• Jorge Pardo

    Gagosian | Beverly Hills

    Bulgogi,” as Jorge Pardo’s latest outing at Gagosian was cryptically titled, denotes a classic Korean dish of marinated barbecued meat. The name related most obviously to the show’s centerpiece, Untitled (Drawing Room) (all works 2010), an enclosed pagoda-like structure made of wood—a form by now as familiar to Pardo’s viewers as his signature lamps—that had been erected in the center of the gallery. As expected, the work’s interior was furnished with new lamps, here tightly clustered to form a chandelier with undulating contours echoed by the shape of the pagoda itself, giving visitors the

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  • Aaron Wrinkle

    Las Cienegas Projects

    “The world is full of objects, more or less interesting,” Douglas Huebler famously observed in 1969, with this twist: “I do not wish to add any more.” While the late artist’s statement was certainly a personal manifesto—he had just turned away from blocky geometric sculpture toward slighter, slier modes incorporating text and photography—it was surely meant as a challenge to the whole artmaking enterprise, from the studio to the site of exhibition. In recent years, Los Angeles–based Aaron Wrinkle has operated close to the margins of visibility, if not viability, implied by Huebler’s statement.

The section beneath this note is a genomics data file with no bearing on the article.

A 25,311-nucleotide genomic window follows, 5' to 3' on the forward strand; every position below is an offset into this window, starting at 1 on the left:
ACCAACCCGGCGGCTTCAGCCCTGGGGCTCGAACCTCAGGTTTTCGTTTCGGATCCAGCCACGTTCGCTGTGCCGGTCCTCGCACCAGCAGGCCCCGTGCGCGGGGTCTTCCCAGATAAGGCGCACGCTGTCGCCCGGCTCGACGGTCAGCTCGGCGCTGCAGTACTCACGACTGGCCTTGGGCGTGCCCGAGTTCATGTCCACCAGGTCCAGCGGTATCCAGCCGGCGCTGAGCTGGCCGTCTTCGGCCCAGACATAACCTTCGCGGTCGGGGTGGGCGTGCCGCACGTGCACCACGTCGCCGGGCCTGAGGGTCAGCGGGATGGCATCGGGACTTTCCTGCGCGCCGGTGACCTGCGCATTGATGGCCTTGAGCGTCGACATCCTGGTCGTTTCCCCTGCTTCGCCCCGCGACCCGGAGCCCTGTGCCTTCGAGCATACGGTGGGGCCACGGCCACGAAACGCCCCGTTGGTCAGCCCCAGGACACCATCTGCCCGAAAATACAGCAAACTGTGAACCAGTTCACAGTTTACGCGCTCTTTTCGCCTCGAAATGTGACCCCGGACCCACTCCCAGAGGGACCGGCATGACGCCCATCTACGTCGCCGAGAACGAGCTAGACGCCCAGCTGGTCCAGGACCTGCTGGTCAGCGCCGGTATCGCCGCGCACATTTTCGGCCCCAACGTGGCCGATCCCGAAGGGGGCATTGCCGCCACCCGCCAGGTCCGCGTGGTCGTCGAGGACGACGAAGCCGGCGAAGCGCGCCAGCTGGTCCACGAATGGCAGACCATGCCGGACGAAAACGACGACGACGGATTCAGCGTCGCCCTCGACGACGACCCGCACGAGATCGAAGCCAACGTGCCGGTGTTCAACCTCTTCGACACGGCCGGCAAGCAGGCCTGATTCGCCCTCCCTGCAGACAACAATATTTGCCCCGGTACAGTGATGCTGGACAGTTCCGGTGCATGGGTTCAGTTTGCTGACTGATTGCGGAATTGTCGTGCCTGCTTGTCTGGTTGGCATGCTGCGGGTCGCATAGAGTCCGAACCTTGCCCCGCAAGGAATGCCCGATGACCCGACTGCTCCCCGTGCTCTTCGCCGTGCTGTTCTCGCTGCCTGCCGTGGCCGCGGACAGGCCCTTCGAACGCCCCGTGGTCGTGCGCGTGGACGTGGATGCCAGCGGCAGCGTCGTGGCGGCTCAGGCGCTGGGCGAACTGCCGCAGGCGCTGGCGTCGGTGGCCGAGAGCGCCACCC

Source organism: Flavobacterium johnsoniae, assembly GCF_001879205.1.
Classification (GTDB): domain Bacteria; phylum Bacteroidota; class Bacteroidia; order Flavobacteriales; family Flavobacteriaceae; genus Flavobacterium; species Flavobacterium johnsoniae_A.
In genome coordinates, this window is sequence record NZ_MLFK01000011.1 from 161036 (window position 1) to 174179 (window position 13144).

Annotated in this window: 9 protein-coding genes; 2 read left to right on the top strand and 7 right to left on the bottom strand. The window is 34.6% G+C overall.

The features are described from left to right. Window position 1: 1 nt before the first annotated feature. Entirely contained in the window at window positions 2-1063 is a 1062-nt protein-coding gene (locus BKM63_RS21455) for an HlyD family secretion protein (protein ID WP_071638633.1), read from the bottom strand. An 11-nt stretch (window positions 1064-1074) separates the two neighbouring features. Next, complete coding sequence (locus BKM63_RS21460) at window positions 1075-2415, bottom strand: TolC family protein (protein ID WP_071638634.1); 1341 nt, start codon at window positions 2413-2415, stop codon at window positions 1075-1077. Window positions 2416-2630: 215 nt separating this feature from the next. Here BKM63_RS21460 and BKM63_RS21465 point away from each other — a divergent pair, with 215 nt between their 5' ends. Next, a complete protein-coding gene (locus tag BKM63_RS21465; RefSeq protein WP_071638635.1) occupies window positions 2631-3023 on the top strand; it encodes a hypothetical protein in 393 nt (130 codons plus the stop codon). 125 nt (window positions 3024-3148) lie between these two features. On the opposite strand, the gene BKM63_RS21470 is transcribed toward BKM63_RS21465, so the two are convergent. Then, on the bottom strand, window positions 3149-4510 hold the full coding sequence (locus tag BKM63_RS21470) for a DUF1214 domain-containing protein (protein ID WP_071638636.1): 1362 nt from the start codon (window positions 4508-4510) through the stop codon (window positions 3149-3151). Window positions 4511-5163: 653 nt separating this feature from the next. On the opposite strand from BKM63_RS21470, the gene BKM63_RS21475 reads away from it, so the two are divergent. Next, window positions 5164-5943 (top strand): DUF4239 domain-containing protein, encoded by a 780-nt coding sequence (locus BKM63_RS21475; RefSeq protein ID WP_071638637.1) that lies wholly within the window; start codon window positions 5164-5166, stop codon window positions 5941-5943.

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  • Brian Kennon

    Steve Turner

    For centuries, the law of the grid—as an invisible system of horizontal and vertical lines that partition a page into a visually consistent structure—has dominated modular graphic design. For decades, the group show has held sway over summer gallery schedules. Brian Kennon’s solo exhibition “Group Shows,” on view this past summer at Steve Turner Contemporary, employed the rules of the former to reformulate the latter, demonstrating that the layout of an exhibition can be as prefab as a page layout. Kennon’s nine new works on paper—single-edition ink-jet prints that feature found images swiped

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  • Chadwick Rantanen

    Jancar Jones

    As America slogs through its new recession-era corporate landscape, Chadwick Rantanen’s installation of sculpture and photographs perhaps most obviously evoked the semicustomized, sturdy-for-the-price furnishings of modest industrial-park start-up offices. With this show, the artist mined the aesthetics of efficiency—and perhaps therapy—using such mundane light-corporate materials as sandblasted glass in soothing hues, burnished metal, and abstract images that speak of low-risk investment in the future. In effect, the work communicated a catalogue of postmeltdown minimalist tropes, with an

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